A new Rhode Island record told from the captain’s perspective.
They say December 7th is a date that will live in infamy. Well, for my crew and me aboard Tall Tailz Charters, we can add November 7th to the list of infamous days!
It just so happened to be my last available weekend date for November of 2021, and had just been reserved to a group of hardcore toggers from New Jersey earlier in the week. The tautog fishing was really heating up in Rhode Island. The water was starting to clear a few days after the new moon and water temps were settling in that 57- to 60-degree sweet spot.
I had started venturing deeper during my previous few trips, trying to stay one step ahead of the big RI tog. We had a few good trips leading up to the 7th, with multiple fish up to 15.4 pounds. A social media post drew the attention of the Jersey crew and ultimately convinced them to book the following Sunday.
While the fishing was good, no one onboard expected what was to come.
The primary charter client, Markez Zella, had been in contact with me for about a week before the trip. He wanted to know everything he could about the trip. “Will we be able to fish jigs? How deep are we fishing? How strong will the tide be? Should we bring white crabs?” Clearly these guys wanted to come prepared and maximize their trip. I told Zella that I’d been getting a few whites in my traps but if he could track some down that would be helpful. After calling around to local shops in New Jersey, the boys finally tracked some down, two hours away in Atlantic City. Who drew the short stick to take the half-day journey for white crabs? That would be 17-year-old Paul Newman of New Milford, NJ. This simple errand would prove to be one of the best decisions of the young angler’s life.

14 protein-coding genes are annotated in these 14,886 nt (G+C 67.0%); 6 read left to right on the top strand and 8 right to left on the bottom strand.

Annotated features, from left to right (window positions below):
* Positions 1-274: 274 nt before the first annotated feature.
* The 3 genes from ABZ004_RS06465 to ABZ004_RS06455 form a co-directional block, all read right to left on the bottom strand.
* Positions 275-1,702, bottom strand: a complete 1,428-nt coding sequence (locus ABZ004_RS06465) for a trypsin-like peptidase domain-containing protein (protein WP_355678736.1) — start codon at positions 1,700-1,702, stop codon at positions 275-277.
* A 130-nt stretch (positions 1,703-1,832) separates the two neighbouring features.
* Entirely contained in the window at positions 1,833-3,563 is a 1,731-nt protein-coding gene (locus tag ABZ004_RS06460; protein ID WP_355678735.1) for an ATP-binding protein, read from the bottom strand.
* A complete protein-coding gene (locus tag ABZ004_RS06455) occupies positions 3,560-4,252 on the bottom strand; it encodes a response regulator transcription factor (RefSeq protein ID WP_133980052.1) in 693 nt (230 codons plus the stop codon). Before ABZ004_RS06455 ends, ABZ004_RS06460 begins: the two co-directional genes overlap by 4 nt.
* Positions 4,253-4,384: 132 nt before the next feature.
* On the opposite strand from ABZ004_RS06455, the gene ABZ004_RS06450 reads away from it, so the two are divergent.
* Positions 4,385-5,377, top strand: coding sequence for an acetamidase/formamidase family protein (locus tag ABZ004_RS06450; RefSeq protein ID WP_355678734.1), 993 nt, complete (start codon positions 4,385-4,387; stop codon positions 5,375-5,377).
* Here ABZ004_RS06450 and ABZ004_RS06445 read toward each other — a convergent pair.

Paul isn’t like most 17-year-olds. He has no social media and spends most of his time fishing or working. When he isn’t in school, he works at Tackle World in New Rochelle, NJ, home of the Jigging World brand and one of the biggest tackle suppliers in the country. Clearly, Paul has a passion for fishing and seemed to have his priorities in order. On the day of our trip, the crew walked down the dock with what seemed like a million rods in hand. I reluctantly had to inform them we couldn’t bring that many rods on the boat as they simply wouldn’t fit. Torn between which final rod to bring, Newman narrowed it down to his ultra-light “trout rod” or his heavier conventional set up. He decided to go with his ultra-light because “it would be so fun” he exclaimed. After explaining to him that the fish we’ll be targeting will snap that rod in half, he wisely changed his mind, another decision Paul will soon be rewarded for.